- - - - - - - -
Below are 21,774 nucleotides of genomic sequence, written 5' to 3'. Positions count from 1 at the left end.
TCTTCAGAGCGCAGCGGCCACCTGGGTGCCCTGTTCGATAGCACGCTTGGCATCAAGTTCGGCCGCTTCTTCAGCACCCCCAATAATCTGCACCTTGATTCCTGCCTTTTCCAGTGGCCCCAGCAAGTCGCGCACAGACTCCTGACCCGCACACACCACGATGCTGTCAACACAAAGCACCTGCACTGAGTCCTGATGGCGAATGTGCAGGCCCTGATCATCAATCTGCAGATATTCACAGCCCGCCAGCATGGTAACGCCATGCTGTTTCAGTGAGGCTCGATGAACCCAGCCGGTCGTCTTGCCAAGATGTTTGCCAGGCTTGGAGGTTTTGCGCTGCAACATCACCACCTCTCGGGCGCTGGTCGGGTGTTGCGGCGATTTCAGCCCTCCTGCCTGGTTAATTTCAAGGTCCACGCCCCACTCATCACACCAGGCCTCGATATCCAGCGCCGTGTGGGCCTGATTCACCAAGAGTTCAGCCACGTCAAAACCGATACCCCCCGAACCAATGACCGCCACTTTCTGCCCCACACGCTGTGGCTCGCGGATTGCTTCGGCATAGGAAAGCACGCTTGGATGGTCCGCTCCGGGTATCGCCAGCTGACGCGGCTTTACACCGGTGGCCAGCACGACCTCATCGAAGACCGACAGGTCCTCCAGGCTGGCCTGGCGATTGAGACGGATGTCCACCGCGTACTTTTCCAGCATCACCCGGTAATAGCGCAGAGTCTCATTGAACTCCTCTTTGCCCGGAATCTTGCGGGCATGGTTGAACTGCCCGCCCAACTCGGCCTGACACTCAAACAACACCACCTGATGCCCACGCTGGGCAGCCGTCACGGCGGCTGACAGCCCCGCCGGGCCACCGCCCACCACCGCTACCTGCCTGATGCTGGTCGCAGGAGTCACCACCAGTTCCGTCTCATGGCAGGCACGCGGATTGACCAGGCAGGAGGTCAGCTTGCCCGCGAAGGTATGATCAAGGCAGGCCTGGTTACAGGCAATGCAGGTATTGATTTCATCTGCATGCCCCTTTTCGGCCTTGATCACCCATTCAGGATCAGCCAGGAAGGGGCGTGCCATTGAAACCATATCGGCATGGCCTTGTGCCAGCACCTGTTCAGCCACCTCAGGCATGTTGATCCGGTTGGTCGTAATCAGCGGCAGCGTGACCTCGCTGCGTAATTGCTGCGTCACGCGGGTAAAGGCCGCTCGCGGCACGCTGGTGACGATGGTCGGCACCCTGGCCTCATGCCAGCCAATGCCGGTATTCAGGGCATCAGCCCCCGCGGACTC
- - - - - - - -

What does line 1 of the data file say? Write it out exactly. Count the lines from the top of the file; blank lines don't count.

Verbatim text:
Below are 21,774 nucleotides of genomic sequence, written 5' to 3'. Positions count from 1 at the left end.